Collecting Black Americana Part One: Antique Black American Folk Art Rag dolls As a lover of American Folk Art, my choice for the title “Folk Art at its Finest” are Black American cloth or rag dolls! Why? The answer is LOVE!
When I look at these wonderful handmade dolls I don’t
Hair is another characteristic collectors of Black American dolls search for. Some dolls have hair made from wool, or other types of thick yarn. Collectors also search for unusual types of hair or hairdos. One of our dolls has a very fancy “coif” that I haven’t seen before consisting of many tight individual curls.
Collectors of Black American cloth dolls also seek out unusual clothes. The fabrics chosen tell yet another story. From the type of fabric collected, the value of the fabric & variety of patterns & colors one can almost tell the socioeconomic level of the family. Some dolls clothes were made from feed sacks while others were dressed in nice woolens, some had organza aprons, boys frequently wear jackets Collectors look for special applications, perhaps a little lace, pearl buttons, or a satin collar.
Black American mothers often added aprons to the dresses, some with an occasional pocket, bloomers & occasionally leather shoes. One of our doll even has the name “Kathy” embroidered on her frilly apron. Boys were often dressed in some type of dungarees or overalls, some have pockets. Boys stand out when their outfits are a little more “unusual” then the value generally is higher.
Girls were the most commonly created Black American dolls, then boys, twins consisting of one boy & one girl, then twin boys & the most uncommon adult dolls, adult doll couples! I still remember how thrilled I was with the purchase of my first “adult male” doll, he even has glasses on & a snazzy beret, but he was definitely a “working man” doll.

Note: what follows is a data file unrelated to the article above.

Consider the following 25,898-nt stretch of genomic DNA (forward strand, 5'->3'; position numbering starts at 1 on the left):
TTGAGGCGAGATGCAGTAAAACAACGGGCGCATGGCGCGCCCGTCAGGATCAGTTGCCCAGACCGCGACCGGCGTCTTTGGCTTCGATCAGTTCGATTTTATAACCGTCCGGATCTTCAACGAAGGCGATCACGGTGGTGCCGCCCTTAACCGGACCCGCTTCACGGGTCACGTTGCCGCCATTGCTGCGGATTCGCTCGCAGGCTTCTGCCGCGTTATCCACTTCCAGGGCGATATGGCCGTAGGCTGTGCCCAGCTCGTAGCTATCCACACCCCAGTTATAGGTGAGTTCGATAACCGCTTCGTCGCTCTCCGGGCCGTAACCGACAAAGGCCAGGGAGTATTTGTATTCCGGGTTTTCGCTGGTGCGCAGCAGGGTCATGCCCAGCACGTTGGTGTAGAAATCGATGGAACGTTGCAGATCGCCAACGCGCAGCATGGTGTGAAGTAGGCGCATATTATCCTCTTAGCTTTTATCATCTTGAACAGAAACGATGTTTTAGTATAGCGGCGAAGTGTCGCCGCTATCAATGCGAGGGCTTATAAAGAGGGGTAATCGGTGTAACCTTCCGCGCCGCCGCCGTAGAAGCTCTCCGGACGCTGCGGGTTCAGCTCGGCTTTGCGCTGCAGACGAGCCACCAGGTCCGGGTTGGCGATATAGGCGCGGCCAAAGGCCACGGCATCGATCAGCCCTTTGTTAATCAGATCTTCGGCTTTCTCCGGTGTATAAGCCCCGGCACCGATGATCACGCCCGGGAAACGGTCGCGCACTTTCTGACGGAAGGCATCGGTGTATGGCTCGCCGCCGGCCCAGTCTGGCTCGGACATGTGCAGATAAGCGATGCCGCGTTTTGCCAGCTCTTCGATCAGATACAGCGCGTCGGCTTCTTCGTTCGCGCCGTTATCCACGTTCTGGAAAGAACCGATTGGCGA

Early Black American dolls were made without commercial patterns. Patterns became more plentiful in the late 40s or early 50s allowing the “less talented” of mothers the ability to create a handmade doll with a little assistance. One creative mother made her child a cute doll with velvet head & arms, no torso or legs, her dress was intended to be a pajama bag.
Black Americana consistently falls into difficult to grasp or define categories. This is especially true when dealing with commercially produced items from the '20s through the '50s which quite often insensitively stereotyped Black Americans.
In Part 2 “Collecting Black Americana” I will touch on several collectible items. Black Americana covers a wide range of subjects. Those subjects include kitchen items, salt & pepper shakers, cookie jars, advertising, coffee & tobacco tins by Luzianne, folk art carvings & toys & dolls. There is yet another whole field of “ephemera” that includes books by & about Black Americans, early jazz records, cookbooks, post cards & stereo cards.
However my personal favorite collection will remain American Folk Art & I personally find the rag dolls made by Black American women to be the highest form of American folk art!
Those gifted women had such great love for their children. She hoped & prayed for a better life for her child, that love was exemplified in their creations!